1. Clean Your Computer/Laptop
It is good to keep your computer clean from both inside and outside. There are a few ways to quickly clean the computer, so you can use a dust rag or a compressed air duster to clean it without any damage. You can also use a vacuum cleaner but be extremely careful and gentle while using it on your computer's components.
2. Replacing the Thermal Paste
The original thermal paste is suitable for a couple of years but if it's dry, consider changing it. Many users have noticed that overheating can be eliminated by replacing the old thermal paste layer with the new one. It helps a system stay cool as it prevents the transfer of heat from one component to another.
3. Buy a New CPU Cooler
In case you are facing a significant issue of overheating and not cooling down your system, you can purchase another CPU cooler or fan. It is easy to install the cooling system, and now there are liquid cooling systems with fans that can quickly eliminate the overheating issue. Consider this option only if you are 100% sure there is no other option.
4. Keep Your System Safe from Malware
Malware can be a file or software created to harm a computer. Malware can take confidential information from your system and transfer it to the malware owner. Hence, using antivirus software is essential to keep your system safe from this malware.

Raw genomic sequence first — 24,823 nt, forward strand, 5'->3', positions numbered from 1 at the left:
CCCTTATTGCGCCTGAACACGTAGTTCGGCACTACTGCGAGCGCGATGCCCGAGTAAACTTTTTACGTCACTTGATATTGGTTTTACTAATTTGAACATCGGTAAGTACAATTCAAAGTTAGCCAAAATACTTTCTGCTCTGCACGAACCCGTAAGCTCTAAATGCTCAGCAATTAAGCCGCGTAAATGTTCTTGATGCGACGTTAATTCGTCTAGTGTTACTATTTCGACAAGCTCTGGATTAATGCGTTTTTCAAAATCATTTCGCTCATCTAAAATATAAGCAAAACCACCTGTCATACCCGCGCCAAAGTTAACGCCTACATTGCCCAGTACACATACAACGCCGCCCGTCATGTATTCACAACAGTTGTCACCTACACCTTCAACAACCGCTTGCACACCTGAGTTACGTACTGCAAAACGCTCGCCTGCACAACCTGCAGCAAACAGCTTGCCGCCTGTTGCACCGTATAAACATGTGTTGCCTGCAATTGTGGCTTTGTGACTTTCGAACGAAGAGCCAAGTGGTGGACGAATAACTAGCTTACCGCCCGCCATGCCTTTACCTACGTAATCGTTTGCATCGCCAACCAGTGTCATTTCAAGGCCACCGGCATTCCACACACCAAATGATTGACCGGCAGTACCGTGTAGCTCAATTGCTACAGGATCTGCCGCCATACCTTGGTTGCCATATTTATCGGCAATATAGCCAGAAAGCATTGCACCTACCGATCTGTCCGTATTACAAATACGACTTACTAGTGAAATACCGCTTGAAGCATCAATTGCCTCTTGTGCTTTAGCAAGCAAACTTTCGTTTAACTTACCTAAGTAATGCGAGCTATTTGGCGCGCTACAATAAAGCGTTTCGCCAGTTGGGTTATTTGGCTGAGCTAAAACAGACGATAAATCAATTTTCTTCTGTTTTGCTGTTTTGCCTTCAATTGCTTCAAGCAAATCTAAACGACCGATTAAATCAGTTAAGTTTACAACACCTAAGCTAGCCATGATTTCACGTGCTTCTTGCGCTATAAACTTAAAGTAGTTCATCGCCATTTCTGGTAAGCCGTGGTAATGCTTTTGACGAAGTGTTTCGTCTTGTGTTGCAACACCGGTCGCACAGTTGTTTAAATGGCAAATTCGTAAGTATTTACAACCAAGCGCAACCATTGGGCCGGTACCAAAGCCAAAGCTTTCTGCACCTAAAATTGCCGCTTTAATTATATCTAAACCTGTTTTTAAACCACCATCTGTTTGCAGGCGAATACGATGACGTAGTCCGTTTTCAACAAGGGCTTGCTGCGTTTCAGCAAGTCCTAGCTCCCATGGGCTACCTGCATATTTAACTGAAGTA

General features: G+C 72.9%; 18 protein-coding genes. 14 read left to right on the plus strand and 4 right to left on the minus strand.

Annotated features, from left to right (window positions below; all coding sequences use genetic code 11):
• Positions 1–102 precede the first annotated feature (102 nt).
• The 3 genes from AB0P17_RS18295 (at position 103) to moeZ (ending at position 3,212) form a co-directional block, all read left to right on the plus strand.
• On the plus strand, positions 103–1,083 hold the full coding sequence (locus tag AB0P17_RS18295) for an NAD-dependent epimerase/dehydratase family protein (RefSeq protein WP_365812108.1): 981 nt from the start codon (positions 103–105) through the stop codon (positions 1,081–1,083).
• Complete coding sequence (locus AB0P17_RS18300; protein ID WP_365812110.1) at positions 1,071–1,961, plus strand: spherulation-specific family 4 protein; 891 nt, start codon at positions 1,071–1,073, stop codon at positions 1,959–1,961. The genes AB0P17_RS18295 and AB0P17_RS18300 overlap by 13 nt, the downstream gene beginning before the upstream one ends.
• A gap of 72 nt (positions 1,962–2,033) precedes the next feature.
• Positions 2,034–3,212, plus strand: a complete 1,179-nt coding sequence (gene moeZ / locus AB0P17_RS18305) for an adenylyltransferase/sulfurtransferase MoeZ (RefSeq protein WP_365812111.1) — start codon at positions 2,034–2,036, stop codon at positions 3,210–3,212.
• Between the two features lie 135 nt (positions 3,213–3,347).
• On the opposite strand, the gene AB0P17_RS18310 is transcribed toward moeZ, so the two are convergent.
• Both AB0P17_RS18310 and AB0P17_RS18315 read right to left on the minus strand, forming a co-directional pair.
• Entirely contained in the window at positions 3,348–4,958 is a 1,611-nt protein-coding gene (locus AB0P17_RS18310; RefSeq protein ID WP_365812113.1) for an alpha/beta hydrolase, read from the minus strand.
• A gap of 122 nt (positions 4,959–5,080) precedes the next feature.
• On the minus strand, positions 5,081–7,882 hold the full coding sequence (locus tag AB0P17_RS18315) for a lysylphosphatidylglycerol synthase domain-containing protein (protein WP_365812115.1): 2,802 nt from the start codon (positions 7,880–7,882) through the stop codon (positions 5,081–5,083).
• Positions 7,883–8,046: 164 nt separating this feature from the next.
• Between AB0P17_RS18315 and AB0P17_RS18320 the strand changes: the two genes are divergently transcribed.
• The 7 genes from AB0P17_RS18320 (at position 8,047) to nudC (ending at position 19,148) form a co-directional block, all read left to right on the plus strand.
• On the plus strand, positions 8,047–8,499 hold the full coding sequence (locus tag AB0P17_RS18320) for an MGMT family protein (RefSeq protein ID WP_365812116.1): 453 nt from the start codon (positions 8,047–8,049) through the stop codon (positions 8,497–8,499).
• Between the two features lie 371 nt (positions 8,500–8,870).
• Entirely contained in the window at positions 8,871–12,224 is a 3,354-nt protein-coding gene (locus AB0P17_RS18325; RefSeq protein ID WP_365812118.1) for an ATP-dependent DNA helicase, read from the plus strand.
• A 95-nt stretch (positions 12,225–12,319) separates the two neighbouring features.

This malware runs in the system's background and is very resource extensive. It may cause overheating, so it is good to use antivirus to eliminate them from your system.
5. Purchase a Laptop Stand
A laptop stand offers an appropriate airflow space for your laptop to stay cooler while processing heavy applications. A laptop stand elevates your laptop to make space for airflow to keep it from suffocation. This stand also offers an excellent angle to work on it without having any issues. You can check laptop temperature before and after using the stand to see the difference.
We have included all of the required details to check CPU temperature in both Windows and Linux systems. A recap: high CPU temperature or overheating can cause multiple issues in the system. Overheating can damage the computer/laptop internally and externally; hence, it is always good to check the CPU temperature to prevent your system from unwanted overheating.
Windows has a relatively more straightforward process to check your system's health and temperature due to the presence of a GUI. Whereas in Linux, users are required to execute the appropriate commands to check the temperature.
If you have any queries let us know in the comments, and we will try to answer them as soon as possible. Don't let your system overheat; if your friends have heated up computers, share this article with them.